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Will bankruptcy keep me from getting a loan?

If you've filed for bankruptcy and need a loan, be sure to pay bills on time and try to curb your debts.
If you've filed for bankruptcy and need a loan, be sure to pay bills on time and try to curb your debts.
Rob Daly/Getty Images

Life doesn't stop after bankruptcy. You'll still have expenses, you'll still need to buy things, and sometimes, you'll still need a loan. If there is a bankruptcy on your credit report, will it prevent you from borrowing money?

First, let's look closely at the two types of personal bankruptcy filings: A Chapter 7 personal bankruptcy will remain on your credit record for 10 years, while a Chapter 13 bankruptcy will appear on your credit report for seven years. A Chapter 7 will absolve you of repaying unsecured debt, while a Chapter 13 will include a repayment plan of most of your existing debt.

Particularly in the case of a Chapter 7 bankruptcy, it could work in your favor. Creditors know that you soon won't have a mountain of unsecured debt and that you can't file for bankruptcy again for several years. This makes you less of a credit risk to some lenders, but don't expect creditors to reward you with easy approvals and attractive interest rates. Most will make it difficult to get a loan and will ratchet up interest rates.

If you've declared bankruptcy and want to apply for a loan, here are some tips [sources: Ender, Williams, Bankrate]:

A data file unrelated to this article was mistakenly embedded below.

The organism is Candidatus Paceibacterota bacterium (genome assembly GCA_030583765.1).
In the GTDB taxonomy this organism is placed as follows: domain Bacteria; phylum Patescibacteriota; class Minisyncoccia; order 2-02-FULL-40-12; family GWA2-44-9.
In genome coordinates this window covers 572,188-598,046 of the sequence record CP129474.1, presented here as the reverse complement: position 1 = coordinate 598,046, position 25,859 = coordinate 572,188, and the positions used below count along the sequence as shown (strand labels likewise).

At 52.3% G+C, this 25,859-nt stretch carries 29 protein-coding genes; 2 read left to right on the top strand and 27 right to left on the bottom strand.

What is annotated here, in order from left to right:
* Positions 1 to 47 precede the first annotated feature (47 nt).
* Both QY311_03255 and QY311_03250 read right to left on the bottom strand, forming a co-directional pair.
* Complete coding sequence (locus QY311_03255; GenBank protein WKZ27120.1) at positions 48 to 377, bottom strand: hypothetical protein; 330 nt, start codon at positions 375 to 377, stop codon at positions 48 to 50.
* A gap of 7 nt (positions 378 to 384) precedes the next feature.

• Curb your debt. If you filed for bankruptcy, then ran up a load of unsecured debt, that's a warning sign that you may not be able to repay a loan -- or handle credit that's awarded to you.
  • Earn an income. This sounds obvious enough, but you will need to demonstrate to lenders that you have a track record of earning steady income. This will help ensure you have the ability repay a loan.
  • Save some money. If you're applying for a mortgage or a car loan, you'll probably be asked to pay a percentage of the purchase price up front. The same is true for secured credit cards, which require you to pay a lump sum to receive credit of the same amount. You may also need to show that you have an "emergency fund" savings account, in case of surprise expenses.
  • Pay on time. Now that you are post-bankruptcy, you are rebuilding your credit. This makes it vital to pay your bills on time. This will help boost your credit score and will give creditors confidence that you will pay them back.
  • Track your credit. Frequent checks of your credit report can alert you to potential problems. You'll want to ensure that if you have gotten a credit card or a loan that the lender is reporting your timely payments. In addition, you'll want to ensure there aren't any erroneous debts on your credit report; any debts discharged during bankruptcy should have a zero balance when the bankruptcy process is complete.

Of the many different types of loans you may be considering, a car loan, a student loan or a secured credit card will typically be the easiest to secure. The good news is that a bankruptcy won't prevent you from securing a loan. A bankruptcy will, however, make obtaining that loan more challenging.